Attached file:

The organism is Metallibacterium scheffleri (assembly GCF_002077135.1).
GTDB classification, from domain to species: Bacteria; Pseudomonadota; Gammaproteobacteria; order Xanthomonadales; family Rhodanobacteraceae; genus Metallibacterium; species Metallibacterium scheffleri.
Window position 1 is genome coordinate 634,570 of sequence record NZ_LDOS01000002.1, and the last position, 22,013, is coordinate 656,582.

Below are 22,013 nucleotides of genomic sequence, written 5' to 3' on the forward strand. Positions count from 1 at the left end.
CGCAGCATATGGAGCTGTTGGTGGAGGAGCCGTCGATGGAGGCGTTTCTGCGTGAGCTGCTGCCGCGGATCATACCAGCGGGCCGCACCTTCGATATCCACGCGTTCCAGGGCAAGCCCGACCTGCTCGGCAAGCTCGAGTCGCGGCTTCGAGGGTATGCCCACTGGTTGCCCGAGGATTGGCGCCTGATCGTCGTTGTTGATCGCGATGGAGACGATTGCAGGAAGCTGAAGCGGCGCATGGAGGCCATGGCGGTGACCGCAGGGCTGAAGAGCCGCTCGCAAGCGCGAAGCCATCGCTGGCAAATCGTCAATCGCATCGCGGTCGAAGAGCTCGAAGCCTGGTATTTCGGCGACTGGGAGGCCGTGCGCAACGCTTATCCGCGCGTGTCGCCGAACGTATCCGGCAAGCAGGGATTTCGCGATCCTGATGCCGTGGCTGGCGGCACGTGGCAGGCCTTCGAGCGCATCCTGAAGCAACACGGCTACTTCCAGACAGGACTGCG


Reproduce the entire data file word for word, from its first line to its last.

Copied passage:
The organism is Metallibacterium scheffleri (assembly GCF_002077135.1).
GTDB classification, from domain to species: Bacteria; Pseudomonadota; Gammaproteobacteria; order Xanthomonadales; family Rhodanobacteraceae; genus Metallibacterium; species Metallibacterium scheffleri.
Window position 1 is genome coordinate 634,570 of sequence record NZ_LDOS01000002.1, and the last position, 22,013, is coordinate 656,582.

Below are 22,013 nucleotides of genomic sequence, written 5' to 3' on the forward strand. Positions count from 1 at the left end.
CGCAGCATATGGAGCTGTTGGTGGAGGAGCCGTCGATGGAGGCGTTTCTGCGTGAGCTGCTGCCGCGGATCATACCAGCGGGCCGCACCTTCGATATCCACGCGTTCCAGGGCAAGCCCGACCTGCTCGGCAAGCTCGAGTCGCGGCTTCGAGGGTATGCCCACTGGTTGCCCGAGGATTGGCGCCTGATCGTCGTTGTTGATCGCGATGGAGACGATTGCAGGAAGCTGAAGCGGCGCATGGAGGCCATGGCGGTGACCGCAGGGCTGAAGAGCCGCTCGCAAGCGCGAAGCCATCGCTGGCAAATCGTCAATCGCATCGCGGTCGAAGAGCTCGAAGCCTGGTATTTCGGCGACTGGGAGGCCGTGCGCAACGCTTATCCGCGCGTGTCGCCGAACGTATCCGGCAAGCAGGGATTTCGCGATCCTGATGCCGTGGCTGGCGGCACGTGGCAGGCCTTCGAGCGCATCCTGAAGCAACACGGCTACTTCCAGACAGGACTGCG